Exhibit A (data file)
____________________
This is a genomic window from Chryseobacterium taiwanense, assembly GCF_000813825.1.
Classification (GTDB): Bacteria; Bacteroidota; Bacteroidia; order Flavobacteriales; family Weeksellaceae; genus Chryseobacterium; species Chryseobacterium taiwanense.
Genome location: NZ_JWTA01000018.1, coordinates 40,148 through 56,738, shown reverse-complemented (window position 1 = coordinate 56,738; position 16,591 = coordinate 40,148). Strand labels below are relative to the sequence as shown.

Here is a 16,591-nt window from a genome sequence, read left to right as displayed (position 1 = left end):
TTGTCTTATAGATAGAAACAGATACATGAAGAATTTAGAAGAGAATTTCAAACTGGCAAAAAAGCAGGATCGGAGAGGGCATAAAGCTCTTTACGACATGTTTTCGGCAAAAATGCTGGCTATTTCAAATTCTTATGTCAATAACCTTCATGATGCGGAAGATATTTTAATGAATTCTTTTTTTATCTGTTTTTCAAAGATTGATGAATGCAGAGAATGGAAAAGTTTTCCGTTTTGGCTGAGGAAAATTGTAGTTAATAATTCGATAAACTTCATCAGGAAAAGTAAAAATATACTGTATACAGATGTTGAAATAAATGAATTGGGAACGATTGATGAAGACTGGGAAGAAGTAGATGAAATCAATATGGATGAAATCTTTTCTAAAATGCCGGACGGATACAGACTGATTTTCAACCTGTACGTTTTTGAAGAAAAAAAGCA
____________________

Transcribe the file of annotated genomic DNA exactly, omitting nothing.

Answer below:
This is a genomic window from Chryseobacterium taiwanense, assembly GCF_000813825.1.
Classification (GTDB): Bacteria; Bacteroidota; Bacteroidia; order Flavobacteriales; family Weeksellaceae; genus Chryseobacterium; species Chryseobacterium taiwanense.
Genome location: NZ_JWTA01000018.1, coordinates 40,148 through 56,738, shown reverse-complemented (window position 1 = coordinate 56,738; position 16,591 = coordinate 40,148). Strand labels below are relative to the sequence as shown.

Here is a 16,591-nt window from a genome sequence, read left to right as displayed (position 1 = left end):
TTGTCTTATAGATAGAAACAGATACATGAAGAATTTAGAAGAGAATTTCAAACTGGCAAAAAAGCAGGATCGGAGAGGGCATAAAGCTCTTTACGACATGTTTTCGGCAAAAATGCTGGCTATTTCAAATTCTTATGTCAATAACCTTCATGATGCGGAAGATATTTTAATGAATTCTTTTTTTATCTGTTTTTCAAAGATTGATGAATGCAGAGAATGGAAAAGTTTTCCGTTTTGGCTGAGGAAAATTGTAGTTAATAATTCGATAAACTTCATCAGGAAAAGTAAAAATATACTGTATACAGATGTTGAAATAAATGAATTGGGAACGATTGATGAAGACTGGGAAGAAGTAGATGAAATCAATATGGATGAAATCTTTTCTAAAATGCCGGACGGATACAGACTGATTTTCAACCTGTACGTTTTTGAAGAAAAAAAGCA